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Manufactured by Geonics, Inc., the EM-61 is a time-domain electromagnetic instrument was developed to find unexploded ordinances (UXOs) and other buried metal targets in environments where there may be a lot of interference from surface metal and overhead power lines. According to tests conducted by the manufacturer and reports from other geophysical service providers, the EM-61 (shown below) has a sensitivity sufficient to detect metal objects as small as a few centimeters.
The EM-61 operates on the principle that the time-decay rate (i.e. transient pulse) of a signal induced in metal decays proportionally to the mass of the metal object. The EM-61 works by generating an EM signal of known frequency and voltage at the transmitter, located in the backpack configuration. In the presence of metal objects, an EM signal is induced when the transmitted signal is applied. When the transmitter is switched off, the induced field decays at a rate specific to the metal mass in which it is induced. The EM-61 top and bottom receiver coils measure the decay voltage at a specific time (i.e.time gate) after the transmit pulse has been shut off. The amplitude of the voltage after the transmit pulse has been shut off is proportional to the size of the metal object: the larger the voltage (as measured in millivolts) at the time of the measurement, the larger the metal object. High voltages indicate metal objects. Negative voltages can also indicate both above-ground and buried metal. RSI's EM-61 Mrk2 measures the voltages at four different time-gates, which helps determine burial depth and size of the target. The larger targets have larger induced voltages at the later time-gates.
The EM-61 operates by pulling or pushing the instrumentation along survey lines spaced 5 feet apart. Data can be collected using an encoder or "DMI" - distance measurement instrument, which is built into the EM-61's left wheel, or on a time-basis. A sub-meter accuracy GPS system can also be interfaced with the EM-61, thus eliminating the need and expense to construct a survey grid. The station spacing varies, depending upon the application.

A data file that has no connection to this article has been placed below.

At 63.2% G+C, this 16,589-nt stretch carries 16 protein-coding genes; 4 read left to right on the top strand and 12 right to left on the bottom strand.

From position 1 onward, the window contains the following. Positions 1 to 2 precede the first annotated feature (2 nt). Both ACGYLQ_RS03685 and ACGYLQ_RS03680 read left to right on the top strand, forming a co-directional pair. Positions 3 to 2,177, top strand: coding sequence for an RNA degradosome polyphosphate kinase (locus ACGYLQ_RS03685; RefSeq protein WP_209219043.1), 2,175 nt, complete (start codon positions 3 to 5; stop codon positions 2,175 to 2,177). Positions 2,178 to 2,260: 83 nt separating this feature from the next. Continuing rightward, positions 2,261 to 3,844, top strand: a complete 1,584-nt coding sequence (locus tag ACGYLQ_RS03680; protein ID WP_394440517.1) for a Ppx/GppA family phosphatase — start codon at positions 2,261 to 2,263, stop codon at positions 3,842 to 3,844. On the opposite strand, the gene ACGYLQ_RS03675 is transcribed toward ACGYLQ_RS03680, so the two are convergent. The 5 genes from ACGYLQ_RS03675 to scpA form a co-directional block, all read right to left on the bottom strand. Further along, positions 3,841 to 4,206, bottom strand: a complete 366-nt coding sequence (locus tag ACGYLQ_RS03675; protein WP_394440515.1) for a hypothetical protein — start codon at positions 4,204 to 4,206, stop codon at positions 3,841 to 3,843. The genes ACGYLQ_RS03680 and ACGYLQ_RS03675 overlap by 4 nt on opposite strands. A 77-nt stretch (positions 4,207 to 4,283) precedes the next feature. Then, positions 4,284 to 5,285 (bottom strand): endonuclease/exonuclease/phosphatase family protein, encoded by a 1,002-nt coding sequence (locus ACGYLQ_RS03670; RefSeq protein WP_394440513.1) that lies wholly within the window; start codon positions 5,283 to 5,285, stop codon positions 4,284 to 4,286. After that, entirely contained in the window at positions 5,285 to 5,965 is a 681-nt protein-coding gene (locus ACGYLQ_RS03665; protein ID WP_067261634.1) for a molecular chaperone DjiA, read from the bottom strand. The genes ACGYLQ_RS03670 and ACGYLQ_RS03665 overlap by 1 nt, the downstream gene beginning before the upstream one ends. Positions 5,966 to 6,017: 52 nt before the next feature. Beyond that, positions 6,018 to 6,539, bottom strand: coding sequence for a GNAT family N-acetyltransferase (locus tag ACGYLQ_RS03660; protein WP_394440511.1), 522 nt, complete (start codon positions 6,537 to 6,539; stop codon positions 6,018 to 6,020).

Several different data sets are generated from the two measurements made at top and bottom receiver coils and at the four different time-gates. Differential measurements, obtained from subtracting the bottom receiver coil measurements from the top, help determine whether the anomaly is caused by above or below ground sources. Differential data are used to can also minimize the response from at or very near surface (i.e. 1 cm deep or less) metal. Positive voltages in the differential contour map shown in red, magenta, and pink, indicate buried metal. Blue or black filled contours indicate above-ground sources of metal. While differential and noise measurements help reduce EM noise from adjacent power lines, cell phone and radio towers, etc., the may not eliminate them completely. Therefore, in urban environments, data may appear noisy and not have a lot of continuity. For maximum sensitivity, the EM-61 meter should be calibrated in an area free of buried metal and overhead power lines. In many urban sites, the EM-61 instrument may not be able to be calibrated due to significant sources of noise.